It’s been just under a year since Y Combinator-backed Kamcord officially launched, and the young team has spent its time raising funding and quietly fleshing out its SDK for iOS games.
The team had seen its in-game screen recording tech implemented in over 100 games, and gamers have recorded 500 million videos since those very early days, but now the team has been working on a pair of new features they hope will get even more mobile gamers sharing videos of their exploits. Starting today, Kamcord has provided tools to let players trim down their videos on the fly and add their own vocal tracks into the mix… if game developers enable them, anyway.
The ability to edit game recordings is straightforward enough — the meaty bits of your video may come out to a total of 30 or 40 seconds, so why share the whole multi-minute clip? It’s the voice overlay feature that seems the more compelling of the two, since it demonstrates a pretty solid understanding of the kinds of game videos that get spread around most often.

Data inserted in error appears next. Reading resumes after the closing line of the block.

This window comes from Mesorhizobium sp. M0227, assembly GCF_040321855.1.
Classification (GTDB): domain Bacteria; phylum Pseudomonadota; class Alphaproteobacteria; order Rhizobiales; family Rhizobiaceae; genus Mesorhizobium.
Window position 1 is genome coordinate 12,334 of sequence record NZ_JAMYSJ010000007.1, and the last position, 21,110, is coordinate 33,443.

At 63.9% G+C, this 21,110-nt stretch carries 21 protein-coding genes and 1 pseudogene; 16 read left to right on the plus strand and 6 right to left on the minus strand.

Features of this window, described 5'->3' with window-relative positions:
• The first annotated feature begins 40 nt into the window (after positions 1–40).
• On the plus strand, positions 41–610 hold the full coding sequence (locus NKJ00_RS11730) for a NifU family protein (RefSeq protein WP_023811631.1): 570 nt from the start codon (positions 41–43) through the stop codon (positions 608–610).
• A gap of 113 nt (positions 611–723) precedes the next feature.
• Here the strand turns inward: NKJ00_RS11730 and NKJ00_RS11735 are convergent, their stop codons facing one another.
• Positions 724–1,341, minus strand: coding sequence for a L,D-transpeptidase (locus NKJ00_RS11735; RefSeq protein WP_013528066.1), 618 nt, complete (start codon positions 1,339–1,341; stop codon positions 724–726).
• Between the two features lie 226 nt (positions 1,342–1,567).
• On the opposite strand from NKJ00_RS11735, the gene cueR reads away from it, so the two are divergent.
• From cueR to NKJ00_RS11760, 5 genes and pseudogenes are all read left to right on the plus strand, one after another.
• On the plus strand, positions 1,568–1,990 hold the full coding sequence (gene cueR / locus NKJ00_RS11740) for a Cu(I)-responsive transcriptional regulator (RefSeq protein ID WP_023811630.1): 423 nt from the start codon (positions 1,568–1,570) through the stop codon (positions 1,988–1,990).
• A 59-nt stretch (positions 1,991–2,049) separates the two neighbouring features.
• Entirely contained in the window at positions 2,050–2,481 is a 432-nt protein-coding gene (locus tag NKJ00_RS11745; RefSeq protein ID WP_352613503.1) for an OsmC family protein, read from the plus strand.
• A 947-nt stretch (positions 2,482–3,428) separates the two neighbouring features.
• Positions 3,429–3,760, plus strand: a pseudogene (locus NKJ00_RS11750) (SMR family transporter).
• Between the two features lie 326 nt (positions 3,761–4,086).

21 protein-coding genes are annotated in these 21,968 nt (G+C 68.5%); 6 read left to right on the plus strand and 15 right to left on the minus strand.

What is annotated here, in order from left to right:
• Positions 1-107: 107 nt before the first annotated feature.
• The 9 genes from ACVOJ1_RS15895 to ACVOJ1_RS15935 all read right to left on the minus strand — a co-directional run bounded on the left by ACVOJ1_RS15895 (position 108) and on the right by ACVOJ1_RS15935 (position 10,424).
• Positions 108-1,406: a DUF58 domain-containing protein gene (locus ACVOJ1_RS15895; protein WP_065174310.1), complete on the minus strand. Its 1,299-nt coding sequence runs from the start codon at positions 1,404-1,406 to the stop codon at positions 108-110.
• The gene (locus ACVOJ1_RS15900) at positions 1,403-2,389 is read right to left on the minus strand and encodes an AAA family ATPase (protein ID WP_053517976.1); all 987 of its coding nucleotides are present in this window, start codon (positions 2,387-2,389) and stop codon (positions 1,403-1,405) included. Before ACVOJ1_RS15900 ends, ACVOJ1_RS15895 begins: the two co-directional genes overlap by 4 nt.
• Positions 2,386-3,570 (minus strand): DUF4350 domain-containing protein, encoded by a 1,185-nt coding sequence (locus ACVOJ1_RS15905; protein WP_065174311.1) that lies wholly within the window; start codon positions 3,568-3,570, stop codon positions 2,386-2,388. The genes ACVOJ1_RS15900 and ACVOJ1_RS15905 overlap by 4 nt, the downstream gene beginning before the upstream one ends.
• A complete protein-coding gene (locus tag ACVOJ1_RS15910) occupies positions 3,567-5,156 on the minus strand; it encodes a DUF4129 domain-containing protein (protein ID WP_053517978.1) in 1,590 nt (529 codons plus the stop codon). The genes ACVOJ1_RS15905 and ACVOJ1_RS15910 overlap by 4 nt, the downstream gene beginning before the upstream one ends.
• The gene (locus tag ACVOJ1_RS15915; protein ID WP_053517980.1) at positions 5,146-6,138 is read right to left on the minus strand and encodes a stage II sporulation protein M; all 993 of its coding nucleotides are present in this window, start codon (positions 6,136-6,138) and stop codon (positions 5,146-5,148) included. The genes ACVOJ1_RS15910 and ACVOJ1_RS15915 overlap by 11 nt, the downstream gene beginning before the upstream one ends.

Here’s the idea: once the feature has been enabled, your device fires up its microphone when the gaming session begins and records your fevered mutterings as you furiously paw at your touchscreen. It seems like a problematic way to go at first — I would’ve though the game’s sounds would drown out any input from microphone — but Kamcord CEO Matt Zitzmann noted that there’s a distinct lack of echoing or audio issues (though he still thinks users should use a separate microphone anyway).
But why even go this route in the first place? A quick look at the gameplay videos that populate YouTube and Twitch reveal that many of them lean on narration — after all, there’s only so much entertainment to be had while watching straight, untampered game recordings. There’s something very compelling about listening to someone as they submit themselves to the experience of a game, which perhaps explains the phenomenal popularity of the Let’s Play video genre.
“They’re just a lot more watchable,” Zitzmann noted in a phone conversation. The sort of human quality that adding voice tracks to a game recording is exactly what Kamcord needs if it wants developers to take the SDK seriously as a potential marketing tool. What better way is there for a would-be player to make up their mind about a game they haven’t taken the plunge on than by watching (and hearing) someone have a blast with it. In the end it’s up to developers to decide whether or not they want either of features enabled, but the team has already been in talks with a handful of interested parties and is slowly staffing up to tackle more challenges.